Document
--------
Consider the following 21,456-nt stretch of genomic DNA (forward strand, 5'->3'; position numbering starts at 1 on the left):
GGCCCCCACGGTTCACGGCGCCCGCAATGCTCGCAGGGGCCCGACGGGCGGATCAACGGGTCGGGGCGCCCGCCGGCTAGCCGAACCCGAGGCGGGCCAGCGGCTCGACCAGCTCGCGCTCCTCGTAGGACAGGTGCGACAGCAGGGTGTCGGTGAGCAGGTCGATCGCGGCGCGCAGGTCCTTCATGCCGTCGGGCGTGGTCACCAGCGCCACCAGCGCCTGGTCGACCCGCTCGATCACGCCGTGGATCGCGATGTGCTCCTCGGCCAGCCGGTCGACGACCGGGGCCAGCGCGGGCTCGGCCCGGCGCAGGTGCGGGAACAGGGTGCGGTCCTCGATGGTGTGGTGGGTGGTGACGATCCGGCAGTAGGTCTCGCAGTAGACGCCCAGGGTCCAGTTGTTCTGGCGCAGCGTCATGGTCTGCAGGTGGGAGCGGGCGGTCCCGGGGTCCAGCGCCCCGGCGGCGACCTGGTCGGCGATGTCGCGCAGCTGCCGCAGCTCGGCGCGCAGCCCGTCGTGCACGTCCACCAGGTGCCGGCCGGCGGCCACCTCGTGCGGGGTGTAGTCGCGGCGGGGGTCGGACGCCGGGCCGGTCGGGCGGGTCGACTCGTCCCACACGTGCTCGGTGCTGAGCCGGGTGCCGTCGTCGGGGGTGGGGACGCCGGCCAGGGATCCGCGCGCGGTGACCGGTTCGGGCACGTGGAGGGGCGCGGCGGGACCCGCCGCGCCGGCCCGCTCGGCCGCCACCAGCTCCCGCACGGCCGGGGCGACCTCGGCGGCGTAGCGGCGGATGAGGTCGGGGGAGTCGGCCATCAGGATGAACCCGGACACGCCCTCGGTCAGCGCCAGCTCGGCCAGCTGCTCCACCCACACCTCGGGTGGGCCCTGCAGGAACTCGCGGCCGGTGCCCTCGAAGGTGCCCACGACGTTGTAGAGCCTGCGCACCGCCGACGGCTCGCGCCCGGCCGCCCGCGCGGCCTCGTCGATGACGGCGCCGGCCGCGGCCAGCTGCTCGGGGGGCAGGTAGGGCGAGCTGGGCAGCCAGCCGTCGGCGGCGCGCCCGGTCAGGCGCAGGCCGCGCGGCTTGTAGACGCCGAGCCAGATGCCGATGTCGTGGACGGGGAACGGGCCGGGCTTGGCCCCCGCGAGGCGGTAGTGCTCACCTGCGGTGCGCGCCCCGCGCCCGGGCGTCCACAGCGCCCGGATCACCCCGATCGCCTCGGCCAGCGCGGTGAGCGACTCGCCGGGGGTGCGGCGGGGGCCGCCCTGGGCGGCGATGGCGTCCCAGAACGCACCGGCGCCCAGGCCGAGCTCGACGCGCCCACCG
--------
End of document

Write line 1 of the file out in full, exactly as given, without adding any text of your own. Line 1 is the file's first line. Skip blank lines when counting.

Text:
Consider the following 21,456-nt stretch of genomic DNA (forward strand, 5'->3'; position numbering starts at 1 on the left):